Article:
What Ofsted had to say about pupils and teachers at Bispham Endowed

Bispham Endowed Church of England Primary School remains ‘good’, inspectors ruled after a routine two-day visit.

Wednesday, 15th September 2021, 4:55 am

Education watchdog Ofsted said pupils – who were praised for their good behaviour – enjoy heading to class, and praised teachers for their efforts.

Headteacher Michelle Warburton, who took charge last year, told parents this week: “I feel so very proud to be part of the Bispham Endowed family and would like to congratulate the children for showing the inspectors how very polite and well behaved they always are.

“Many children spoke with inspectors and impressed them with knowledge of learning, smiles and examples of their work.

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An undated file image of Bispham Endowed Church of England Primary School, in Bispham Road, Bispham. The school has just been rated 'good' by the education watchdog Ofsted again

“The staff at school worked tirelessly throughout last year to adapt to remote learning, various ever-changing Covid-19 regimes, class closures, and above all continued to provide a safe, nurturing environment for our children.”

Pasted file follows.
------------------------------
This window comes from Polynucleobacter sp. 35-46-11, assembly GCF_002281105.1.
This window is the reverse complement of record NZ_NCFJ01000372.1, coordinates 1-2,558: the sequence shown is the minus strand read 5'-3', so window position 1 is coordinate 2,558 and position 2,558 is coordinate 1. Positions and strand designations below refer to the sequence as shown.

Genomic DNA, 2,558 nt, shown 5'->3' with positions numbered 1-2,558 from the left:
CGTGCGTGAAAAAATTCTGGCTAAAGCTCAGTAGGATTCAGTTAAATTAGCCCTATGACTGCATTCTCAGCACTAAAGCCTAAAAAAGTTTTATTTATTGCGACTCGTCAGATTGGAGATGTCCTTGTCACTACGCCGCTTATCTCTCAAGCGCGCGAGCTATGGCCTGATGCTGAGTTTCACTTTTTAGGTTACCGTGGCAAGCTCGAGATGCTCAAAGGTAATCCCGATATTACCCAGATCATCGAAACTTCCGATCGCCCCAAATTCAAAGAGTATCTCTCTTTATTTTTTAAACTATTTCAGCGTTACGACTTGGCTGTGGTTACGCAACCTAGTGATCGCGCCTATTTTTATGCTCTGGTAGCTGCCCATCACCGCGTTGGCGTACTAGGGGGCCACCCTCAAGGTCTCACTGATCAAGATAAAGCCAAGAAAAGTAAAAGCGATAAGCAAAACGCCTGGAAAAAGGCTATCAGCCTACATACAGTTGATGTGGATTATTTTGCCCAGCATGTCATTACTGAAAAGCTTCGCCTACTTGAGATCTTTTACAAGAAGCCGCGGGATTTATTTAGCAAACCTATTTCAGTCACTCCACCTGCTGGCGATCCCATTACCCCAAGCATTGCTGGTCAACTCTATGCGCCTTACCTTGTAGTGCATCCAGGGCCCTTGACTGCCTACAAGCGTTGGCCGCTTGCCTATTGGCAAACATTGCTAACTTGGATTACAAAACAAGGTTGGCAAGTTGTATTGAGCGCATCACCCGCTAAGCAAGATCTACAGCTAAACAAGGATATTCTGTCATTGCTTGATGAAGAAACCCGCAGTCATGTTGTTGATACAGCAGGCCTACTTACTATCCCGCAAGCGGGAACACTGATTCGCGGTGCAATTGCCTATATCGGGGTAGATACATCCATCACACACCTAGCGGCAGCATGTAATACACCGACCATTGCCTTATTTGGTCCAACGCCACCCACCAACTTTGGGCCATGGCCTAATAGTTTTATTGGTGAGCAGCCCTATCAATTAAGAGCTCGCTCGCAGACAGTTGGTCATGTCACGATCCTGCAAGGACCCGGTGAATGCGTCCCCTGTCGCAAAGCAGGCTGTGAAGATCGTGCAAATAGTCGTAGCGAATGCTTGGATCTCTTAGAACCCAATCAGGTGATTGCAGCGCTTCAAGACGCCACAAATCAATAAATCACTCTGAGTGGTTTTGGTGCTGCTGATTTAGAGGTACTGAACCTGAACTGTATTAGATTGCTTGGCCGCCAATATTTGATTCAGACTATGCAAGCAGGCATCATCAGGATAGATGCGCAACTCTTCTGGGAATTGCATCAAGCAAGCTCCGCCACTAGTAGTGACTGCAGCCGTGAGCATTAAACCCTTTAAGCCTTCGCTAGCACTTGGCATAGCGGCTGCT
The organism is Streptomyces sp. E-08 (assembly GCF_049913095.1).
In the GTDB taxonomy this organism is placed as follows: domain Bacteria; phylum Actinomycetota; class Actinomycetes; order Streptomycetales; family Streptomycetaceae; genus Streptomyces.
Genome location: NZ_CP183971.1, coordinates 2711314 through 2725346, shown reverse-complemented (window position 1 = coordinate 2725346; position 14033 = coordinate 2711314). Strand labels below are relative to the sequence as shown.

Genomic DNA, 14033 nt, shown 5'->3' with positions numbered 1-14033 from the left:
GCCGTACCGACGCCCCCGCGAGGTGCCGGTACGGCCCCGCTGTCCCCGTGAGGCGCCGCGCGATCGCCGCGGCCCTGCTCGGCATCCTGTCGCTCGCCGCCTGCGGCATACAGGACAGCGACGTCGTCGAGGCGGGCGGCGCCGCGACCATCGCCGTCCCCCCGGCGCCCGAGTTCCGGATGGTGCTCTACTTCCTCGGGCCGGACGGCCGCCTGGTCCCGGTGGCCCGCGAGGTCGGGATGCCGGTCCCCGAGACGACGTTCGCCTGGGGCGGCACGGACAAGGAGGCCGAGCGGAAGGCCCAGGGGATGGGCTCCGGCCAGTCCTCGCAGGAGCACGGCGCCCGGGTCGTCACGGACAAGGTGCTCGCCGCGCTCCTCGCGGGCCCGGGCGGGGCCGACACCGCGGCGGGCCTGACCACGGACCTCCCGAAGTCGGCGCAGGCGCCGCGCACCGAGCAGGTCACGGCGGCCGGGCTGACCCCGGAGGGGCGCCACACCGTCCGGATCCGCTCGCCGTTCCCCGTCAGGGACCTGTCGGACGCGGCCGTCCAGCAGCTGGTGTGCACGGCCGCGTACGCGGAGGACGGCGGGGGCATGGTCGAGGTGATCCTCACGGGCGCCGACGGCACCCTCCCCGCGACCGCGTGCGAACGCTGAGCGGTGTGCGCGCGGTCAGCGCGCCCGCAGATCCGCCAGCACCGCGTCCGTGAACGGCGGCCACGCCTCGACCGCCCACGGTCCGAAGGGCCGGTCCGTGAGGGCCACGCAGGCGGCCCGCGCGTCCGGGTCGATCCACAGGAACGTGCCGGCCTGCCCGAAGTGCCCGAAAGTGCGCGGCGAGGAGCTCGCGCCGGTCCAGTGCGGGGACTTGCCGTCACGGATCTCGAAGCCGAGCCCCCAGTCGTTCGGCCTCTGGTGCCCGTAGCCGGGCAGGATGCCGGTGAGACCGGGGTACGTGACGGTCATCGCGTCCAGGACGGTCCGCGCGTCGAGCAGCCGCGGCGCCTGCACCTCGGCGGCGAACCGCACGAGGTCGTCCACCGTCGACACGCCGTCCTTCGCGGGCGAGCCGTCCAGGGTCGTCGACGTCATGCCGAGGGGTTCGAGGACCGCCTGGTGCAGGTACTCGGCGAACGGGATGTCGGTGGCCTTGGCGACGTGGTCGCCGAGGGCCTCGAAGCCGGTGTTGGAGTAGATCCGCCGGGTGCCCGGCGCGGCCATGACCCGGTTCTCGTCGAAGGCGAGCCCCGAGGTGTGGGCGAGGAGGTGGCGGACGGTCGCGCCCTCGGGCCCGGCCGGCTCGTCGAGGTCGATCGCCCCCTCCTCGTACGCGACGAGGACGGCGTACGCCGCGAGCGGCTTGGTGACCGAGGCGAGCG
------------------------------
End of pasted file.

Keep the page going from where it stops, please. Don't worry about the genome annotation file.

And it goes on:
Ofsted inspectors John Donald and Lenford White said the 378-child school has an “ambitious” curriculum that gets youngsters in early years “get off to the best possible start with their reading.

Pupils said their classrooms are “calm and respectful because their teachers expect the best from them”, while teachers “really enjoy working” there.

“They appreciate the positive steps leaders have taken this year to reduce their workload,” the report said.

“Staff explained to inspectors this has had a positive impact on their work-life balance and their well-being.”

Safeguarding is effective and leaders “vigilant”, with teachers given the skills and knowledge needed to keep children safe.

To improve to the top ranking of ‘outstanding’, Ofsted told Bispham Endowed it should further boost the quality of its teaching.

“In most subjects, leaders have organised the important content they want pupils to learn so learning builds on what pupils know already,” it added.

“This is not the case in some other subjects. This prevents pupils from building on what they remember and what they can do already.

“Leaders should revisit these subjects and ensure they identify the important knowledge they want pupils to know and remember.”

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